Written by Amy Pettler – Student Writer
Space exploration seems to be the only choice to save man kind in Christopher Nolan’s newest instalment; Interstellar.
Ticking every box, Christopher Nolan’s newest film is intelligent, thought provoking and heart stopping.
Continuing the same lucrative format many of Nolan’s other films follow; Interstellar grips our attention by starting with the end. This immediate thought provoking introduction to the futuristic setting of Interstellar allows our minds to begin grasping the sheer scale and wonder of Nolan’s most ambitious film to date.
Earth is dying and food is running out. Humanities only chance of survival is pinned on Cooper, who must lead a small group of astronauts through a wormhole with the hope of finding a new home.
Interstellar takes Alfonso Cuarón’s “Gravity” and multiplies it by ten. A spectacle of architectural genius, beginning with the foundations of a strong and simple story; a dying world in need of saving and the unbreakable love bonding a Father and Daughter.
The extravagant visuals created by visual effects studio Double Negative were prompted by the things that are not fathomable in our dimensions, aligning with quantum physics and relative laws. To achieve such an ineffable task, Double Negative teamed with theoretical astrophysicist Kip Thorne. Science and art combine to create the unmissably beautiful black holes seen in the film.
After Nolan’s long-time cinematographer Wally Pfister stepped down, the distinctive style associated with Nolan’s work was set to change. But Interstellar introduces Hoyte van Hoytema, a Swedish cinematographer known for his work on “her” and “Tinker Tailor Soldier Spy”. His effortless style moulding perfectly with the soul of Nolan’s finest work. The heart-breaking sequence which shows Copper leave his daughter for the space mission which brings to life the intense beauty of Hoytema’s cinematography.
Using the Church Organ was a stroke of genius; emphasising humanities unexplainable belief in the mystical and metaphysical. Although the film has no literal connections or reference to religion, it is through the soundtrack that a sense of faith and hope is established, this is recognised most when tensions rise, the feeling of danger and panic is equal to the power of the organ.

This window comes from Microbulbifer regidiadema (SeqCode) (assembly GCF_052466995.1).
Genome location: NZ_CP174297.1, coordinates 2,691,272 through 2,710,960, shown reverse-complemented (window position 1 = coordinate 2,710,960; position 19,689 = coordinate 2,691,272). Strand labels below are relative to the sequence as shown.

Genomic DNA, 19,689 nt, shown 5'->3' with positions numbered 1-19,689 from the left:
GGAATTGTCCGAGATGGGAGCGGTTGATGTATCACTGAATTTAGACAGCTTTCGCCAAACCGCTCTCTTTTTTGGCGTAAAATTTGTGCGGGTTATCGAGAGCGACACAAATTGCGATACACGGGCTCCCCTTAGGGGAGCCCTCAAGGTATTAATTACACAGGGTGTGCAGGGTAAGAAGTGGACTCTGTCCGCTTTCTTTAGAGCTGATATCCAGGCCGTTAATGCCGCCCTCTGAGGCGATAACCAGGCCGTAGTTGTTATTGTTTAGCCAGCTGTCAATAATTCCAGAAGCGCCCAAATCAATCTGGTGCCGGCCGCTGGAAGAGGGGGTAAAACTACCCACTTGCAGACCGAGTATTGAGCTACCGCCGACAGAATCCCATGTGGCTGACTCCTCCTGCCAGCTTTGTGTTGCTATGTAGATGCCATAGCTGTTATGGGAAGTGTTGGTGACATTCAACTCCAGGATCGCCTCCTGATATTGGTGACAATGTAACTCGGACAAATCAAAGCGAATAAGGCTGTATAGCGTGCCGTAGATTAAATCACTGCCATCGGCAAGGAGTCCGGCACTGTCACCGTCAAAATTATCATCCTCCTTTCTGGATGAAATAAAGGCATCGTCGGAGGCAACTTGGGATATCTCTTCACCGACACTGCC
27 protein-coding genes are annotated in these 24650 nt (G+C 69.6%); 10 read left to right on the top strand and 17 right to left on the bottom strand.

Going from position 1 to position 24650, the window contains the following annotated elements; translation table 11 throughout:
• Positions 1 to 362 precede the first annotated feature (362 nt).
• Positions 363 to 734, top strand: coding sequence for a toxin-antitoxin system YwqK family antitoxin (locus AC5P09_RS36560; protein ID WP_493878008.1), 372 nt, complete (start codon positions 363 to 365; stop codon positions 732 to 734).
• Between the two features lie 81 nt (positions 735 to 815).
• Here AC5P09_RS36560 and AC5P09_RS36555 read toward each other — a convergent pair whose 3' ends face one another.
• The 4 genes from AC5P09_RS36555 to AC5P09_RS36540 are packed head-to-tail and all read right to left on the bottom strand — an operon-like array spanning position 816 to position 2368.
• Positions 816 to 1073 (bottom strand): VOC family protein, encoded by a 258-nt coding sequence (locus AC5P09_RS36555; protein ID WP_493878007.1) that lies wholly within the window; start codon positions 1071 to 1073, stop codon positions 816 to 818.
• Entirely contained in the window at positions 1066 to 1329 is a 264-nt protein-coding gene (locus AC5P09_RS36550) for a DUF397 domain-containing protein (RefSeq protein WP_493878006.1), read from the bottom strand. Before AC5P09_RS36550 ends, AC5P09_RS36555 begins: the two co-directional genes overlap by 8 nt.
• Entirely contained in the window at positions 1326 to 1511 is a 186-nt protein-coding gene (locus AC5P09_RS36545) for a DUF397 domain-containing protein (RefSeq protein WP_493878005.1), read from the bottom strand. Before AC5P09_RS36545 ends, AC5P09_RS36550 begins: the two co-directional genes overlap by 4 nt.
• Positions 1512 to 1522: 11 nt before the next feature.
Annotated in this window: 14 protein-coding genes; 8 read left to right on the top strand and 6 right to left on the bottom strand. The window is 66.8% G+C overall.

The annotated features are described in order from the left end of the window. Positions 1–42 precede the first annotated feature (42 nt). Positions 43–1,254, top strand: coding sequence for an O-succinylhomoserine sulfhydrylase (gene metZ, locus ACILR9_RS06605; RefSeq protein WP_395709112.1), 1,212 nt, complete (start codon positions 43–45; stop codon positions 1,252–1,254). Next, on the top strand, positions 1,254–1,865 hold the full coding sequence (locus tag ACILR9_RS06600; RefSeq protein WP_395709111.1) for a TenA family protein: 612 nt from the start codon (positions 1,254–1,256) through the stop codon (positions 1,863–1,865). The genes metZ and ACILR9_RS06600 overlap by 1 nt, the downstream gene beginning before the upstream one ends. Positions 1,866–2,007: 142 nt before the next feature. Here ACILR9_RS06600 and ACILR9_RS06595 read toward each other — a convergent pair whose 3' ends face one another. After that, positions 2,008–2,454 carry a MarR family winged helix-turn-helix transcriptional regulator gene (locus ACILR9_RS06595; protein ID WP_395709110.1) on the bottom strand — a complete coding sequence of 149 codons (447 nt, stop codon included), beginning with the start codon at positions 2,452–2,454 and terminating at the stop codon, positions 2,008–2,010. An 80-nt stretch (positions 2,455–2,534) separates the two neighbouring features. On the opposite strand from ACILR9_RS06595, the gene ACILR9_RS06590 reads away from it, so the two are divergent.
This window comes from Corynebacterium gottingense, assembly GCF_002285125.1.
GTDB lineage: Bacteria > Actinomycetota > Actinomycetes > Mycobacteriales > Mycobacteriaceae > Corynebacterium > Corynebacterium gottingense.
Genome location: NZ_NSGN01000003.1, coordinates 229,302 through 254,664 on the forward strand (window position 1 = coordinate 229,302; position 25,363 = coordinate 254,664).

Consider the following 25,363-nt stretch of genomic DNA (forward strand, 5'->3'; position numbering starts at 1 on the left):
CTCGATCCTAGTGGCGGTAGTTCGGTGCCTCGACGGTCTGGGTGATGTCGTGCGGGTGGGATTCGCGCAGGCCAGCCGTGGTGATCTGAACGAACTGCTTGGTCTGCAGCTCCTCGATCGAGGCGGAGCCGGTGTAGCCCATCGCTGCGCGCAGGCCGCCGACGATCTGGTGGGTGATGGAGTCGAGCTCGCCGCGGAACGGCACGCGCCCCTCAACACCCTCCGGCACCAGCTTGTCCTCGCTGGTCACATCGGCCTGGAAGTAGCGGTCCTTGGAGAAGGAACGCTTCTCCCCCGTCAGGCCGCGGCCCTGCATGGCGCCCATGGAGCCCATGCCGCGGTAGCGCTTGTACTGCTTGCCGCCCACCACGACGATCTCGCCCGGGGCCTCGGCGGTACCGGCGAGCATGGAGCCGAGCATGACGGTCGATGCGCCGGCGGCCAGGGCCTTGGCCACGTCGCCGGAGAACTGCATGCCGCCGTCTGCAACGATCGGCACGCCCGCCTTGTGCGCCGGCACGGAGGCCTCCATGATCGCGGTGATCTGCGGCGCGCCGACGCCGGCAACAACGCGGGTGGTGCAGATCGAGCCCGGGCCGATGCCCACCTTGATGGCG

The surge of power stressed by the intense drive of noise created by the organ allows us to feel the critical nature of the mission they must complete, whilst also affirming the excitement and joy of adventure and discovery which this film balances perfectly with the immense feeling of duty and obligation. The overpowering composition of Zimmer’s soundtrack upholds the supremacy of Cooper and Murph’s relationship, this paired with superb acting, makes empathising with the devastatingly real emotions effortless, clearest in the moment Murph goes back for the watch.
The ambient tones and use of silence also helps to achieve an underlying tone of threat and hope. This coupled with the magnificent visuals and stunning cinematography forms one the most compelling science fiction films I have ever seen.
The complexity of the organ and relevance to majestic cathedrals and churches embodies the immense size and power of the film. Although upon writing the score, Zimmer was given no indication towards genre or scale. Such a profound level of trust and understanding between director and composer aided to create the tightest bond between music and image that has ever been achieved.